I do think Tolkien sometimes decided to patch holes in the etymological tapestry, but light-heartedly rather than seriously. For example, French toucher (English touch) has no recorded Latin etymon; a hypothetical Latin *toccare has been posited as their etymon: Tolkien’s PQ TOKO ‘feel with hand’ looks as if it might be inspired by this. Similarly there is no recorded Latin etymon for French developper (English develop); a hypothetical post-classical Latin *velup- or *volup- has been posited to explain them: Tolkien’s PQ has the root VELU- ‘unroll’, whose derivative velupantie  rather resembles this hypothetical Latin stem. He seems to be saying ‘perhaps the mysterious unrecorded etymon really existed, among the Elves’.

Here’s a really bizarre instance, which you may think fanciful. The English f-word is of uncertain etymology. If it had a PIE etymon, this would be *pug- or *puk-. In the QL we find the root PU(HU) ‘generate’, which has a verbal  derivative  pukta [púke]: could this be a jocular etymon for the f-word?  I only suggest this because, remarkably, the root PU(HU) has another derivative, puntl, against which Tolkien has written, then crossed out, mem. vir., an abbreviation for ‘membrum virile’; and this word has a strong resemblance to Old English pintel, modern English pintle ‘penis’. Perhaps this is absurd, but it’s as if Tolkien were humorously inventing an etymological link between two unexplained (and in truth unconnected) English items from the sexual vocabulary. (And incidentally puhta ‘coitus’ survived into later Quenya.)

Resemblances


In the examples given above, I have suggested resemblances between  Qenya words and real-world words from a number of different languages. These are not isolated cases; many more can be listed from a number of languages. In the case of Latin, I think it was Tolkien’s first port of call for generating new roots. Here’s a list of over two dozen; they may not all be convincing resemblances, but several are to me (and some have already been pointed out by other commentators):

Latin
I.
AFA                                         apta- ‘to open’                              aperire ‘to open’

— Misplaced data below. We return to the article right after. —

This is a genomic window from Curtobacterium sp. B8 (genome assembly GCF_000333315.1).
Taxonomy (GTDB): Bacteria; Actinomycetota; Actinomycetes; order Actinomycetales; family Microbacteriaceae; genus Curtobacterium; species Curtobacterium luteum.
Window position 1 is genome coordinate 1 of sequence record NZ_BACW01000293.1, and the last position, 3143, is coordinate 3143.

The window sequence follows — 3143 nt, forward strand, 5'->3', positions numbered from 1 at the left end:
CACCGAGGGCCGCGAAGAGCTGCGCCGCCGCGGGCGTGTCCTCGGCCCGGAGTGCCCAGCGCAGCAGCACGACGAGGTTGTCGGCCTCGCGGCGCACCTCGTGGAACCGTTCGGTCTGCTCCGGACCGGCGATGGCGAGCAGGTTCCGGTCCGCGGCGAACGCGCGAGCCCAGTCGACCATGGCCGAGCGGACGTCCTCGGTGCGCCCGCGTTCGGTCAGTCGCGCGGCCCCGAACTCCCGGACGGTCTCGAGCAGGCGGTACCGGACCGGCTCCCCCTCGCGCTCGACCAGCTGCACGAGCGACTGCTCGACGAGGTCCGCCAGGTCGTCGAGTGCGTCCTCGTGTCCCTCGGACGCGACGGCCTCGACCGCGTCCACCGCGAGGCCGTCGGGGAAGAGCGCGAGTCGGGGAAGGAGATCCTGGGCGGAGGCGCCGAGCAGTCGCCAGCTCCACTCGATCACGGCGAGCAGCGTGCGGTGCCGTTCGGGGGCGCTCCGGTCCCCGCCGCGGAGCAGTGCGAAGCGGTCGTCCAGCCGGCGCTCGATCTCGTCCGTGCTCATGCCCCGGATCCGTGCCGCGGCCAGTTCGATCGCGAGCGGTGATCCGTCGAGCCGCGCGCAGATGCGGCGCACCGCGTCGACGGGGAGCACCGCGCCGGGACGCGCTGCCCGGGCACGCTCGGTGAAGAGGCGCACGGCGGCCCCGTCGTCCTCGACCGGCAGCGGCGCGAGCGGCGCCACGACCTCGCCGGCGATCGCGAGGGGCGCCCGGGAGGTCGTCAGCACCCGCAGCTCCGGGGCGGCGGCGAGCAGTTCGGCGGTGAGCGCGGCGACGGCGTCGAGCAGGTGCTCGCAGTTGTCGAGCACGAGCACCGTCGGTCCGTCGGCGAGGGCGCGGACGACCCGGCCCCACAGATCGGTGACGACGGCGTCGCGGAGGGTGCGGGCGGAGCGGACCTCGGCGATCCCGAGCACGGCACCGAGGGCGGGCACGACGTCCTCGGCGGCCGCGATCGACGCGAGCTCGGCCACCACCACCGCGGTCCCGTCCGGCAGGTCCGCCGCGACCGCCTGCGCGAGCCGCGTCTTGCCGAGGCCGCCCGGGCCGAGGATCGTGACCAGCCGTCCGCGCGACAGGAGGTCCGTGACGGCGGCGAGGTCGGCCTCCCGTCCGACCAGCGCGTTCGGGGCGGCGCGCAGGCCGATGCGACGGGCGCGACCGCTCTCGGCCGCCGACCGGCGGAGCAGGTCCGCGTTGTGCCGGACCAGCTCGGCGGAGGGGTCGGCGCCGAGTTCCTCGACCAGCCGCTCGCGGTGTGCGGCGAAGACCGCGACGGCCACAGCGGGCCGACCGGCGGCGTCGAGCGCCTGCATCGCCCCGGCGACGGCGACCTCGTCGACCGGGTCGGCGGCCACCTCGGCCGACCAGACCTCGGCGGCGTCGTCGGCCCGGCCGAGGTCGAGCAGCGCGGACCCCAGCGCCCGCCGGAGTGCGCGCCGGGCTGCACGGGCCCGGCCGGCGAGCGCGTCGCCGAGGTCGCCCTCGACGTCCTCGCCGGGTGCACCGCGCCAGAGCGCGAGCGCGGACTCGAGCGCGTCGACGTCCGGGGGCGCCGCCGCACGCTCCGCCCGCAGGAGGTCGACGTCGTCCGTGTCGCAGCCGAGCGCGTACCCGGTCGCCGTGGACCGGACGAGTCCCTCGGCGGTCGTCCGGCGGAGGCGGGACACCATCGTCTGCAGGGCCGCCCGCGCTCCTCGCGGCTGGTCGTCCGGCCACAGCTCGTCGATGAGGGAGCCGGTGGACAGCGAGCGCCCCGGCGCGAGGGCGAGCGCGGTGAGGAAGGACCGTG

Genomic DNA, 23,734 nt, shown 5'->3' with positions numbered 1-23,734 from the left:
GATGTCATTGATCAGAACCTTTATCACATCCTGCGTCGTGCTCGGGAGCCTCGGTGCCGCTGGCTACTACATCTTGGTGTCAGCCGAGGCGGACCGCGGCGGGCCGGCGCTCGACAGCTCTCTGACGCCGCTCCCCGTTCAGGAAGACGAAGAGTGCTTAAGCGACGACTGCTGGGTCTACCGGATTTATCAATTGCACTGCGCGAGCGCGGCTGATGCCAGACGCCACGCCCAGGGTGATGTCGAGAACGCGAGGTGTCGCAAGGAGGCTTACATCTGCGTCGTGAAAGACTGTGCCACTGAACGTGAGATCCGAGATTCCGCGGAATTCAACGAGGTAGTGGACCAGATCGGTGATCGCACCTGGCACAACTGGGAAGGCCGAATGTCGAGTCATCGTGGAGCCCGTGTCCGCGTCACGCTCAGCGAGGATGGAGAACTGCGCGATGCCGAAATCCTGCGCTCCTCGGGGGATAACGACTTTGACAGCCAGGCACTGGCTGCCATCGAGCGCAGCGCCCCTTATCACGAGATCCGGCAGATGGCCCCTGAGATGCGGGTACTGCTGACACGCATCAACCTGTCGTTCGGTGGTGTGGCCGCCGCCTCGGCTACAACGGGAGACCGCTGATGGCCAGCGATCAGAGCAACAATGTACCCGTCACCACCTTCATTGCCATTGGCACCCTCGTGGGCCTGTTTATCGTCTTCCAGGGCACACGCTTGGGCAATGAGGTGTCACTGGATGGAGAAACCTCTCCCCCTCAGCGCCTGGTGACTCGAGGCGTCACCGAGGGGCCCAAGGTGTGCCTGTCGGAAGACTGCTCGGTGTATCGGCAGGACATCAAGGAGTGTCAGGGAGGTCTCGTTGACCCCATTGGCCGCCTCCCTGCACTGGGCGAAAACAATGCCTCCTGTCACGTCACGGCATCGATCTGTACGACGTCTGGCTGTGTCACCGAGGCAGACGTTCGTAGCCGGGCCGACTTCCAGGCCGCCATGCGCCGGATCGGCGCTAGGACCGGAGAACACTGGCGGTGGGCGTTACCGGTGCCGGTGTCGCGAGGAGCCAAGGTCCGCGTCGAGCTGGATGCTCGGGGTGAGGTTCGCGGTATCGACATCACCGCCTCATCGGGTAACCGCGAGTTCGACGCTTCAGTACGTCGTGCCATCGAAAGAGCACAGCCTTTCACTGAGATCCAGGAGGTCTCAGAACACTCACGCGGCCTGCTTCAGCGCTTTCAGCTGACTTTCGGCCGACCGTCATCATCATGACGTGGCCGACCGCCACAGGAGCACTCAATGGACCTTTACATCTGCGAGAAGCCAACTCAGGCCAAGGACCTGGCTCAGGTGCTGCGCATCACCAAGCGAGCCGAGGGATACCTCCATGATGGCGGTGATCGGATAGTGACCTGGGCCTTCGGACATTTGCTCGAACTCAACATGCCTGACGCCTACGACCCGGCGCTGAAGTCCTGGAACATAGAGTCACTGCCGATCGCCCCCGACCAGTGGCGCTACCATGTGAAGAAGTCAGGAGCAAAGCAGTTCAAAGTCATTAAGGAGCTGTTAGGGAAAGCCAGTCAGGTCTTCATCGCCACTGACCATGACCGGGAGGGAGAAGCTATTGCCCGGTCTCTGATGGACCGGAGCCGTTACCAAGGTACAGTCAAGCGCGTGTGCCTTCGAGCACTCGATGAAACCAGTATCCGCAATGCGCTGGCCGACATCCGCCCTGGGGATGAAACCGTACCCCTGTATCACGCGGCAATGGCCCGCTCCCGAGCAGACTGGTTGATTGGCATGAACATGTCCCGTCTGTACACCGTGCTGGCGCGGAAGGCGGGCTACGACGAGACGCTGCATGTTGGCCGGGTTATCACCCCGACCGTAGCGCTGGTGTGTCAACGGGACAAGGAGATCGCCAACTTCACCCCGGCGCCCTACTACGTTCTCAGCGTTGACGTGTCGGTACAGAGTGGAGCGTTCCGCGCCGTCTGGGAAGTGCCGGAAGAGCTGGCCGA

ARA ‘be dry’                                                                                arere ‘to be dry’
KARPAR ‘pluck’                                                                          carpere ‘to pluck’
KNRN                                     kanda- ‘blaze’                              candere ‘to shine’
                                                kandóra ‘bright  dawn’                 candor
KOLO ‘to strain through’                                                             colare ‘to strain’
KOLO                                     kolman ‘peak, summit’                 culmen ‘peak, summit’
KUMU ‘heap up’                                                                          cumulus ‘heap’
TYOSO- ‘cough’                                                                           tussis ‘cough’
LAQA ‘catch’                          lak (laq-) ‘snare’                           laqueus ‘snare’
LARA                                      laru ‘fat, grease’                            laridum ‘fat, grease’
MINI                                        minwa ‘small’ minu- ‘make less’  minus, minuere
OSO                                         oksa ‘joint’                                     axis
OWO                                       oa ‘wool’, ue ‘fleece’                     ovis ‘sheep’
--                                              pekte ‘comb of a cock’                   pecten ‘comb for hair’
PIWI                                         piwe ‘fatness’, pingua ‘fat, rich’   pinguis ‘fat’
QASA- ‘shake’                                                                               quassare ‘shake’
RIPI                                          rípa ‘bank of stream’                    ripa ‘bank of river’
SARA                                       sara ‘saw’                                     serra ‘saw’
SILI                                          siliqa ‘flinty’                                 silex, silic- ‘flint’
TORO                                       toro- ‘bake’                                  torrere ‘scorch’
VIKI                                         viksa ‘sticky’                                viscidus, viscosus ‘sticky’

II.
LAVA                                       lava- ‘lick’, lambe ‘tongue’         lambere ‘lick’
LIQI ‘flow’                                                                                   liquere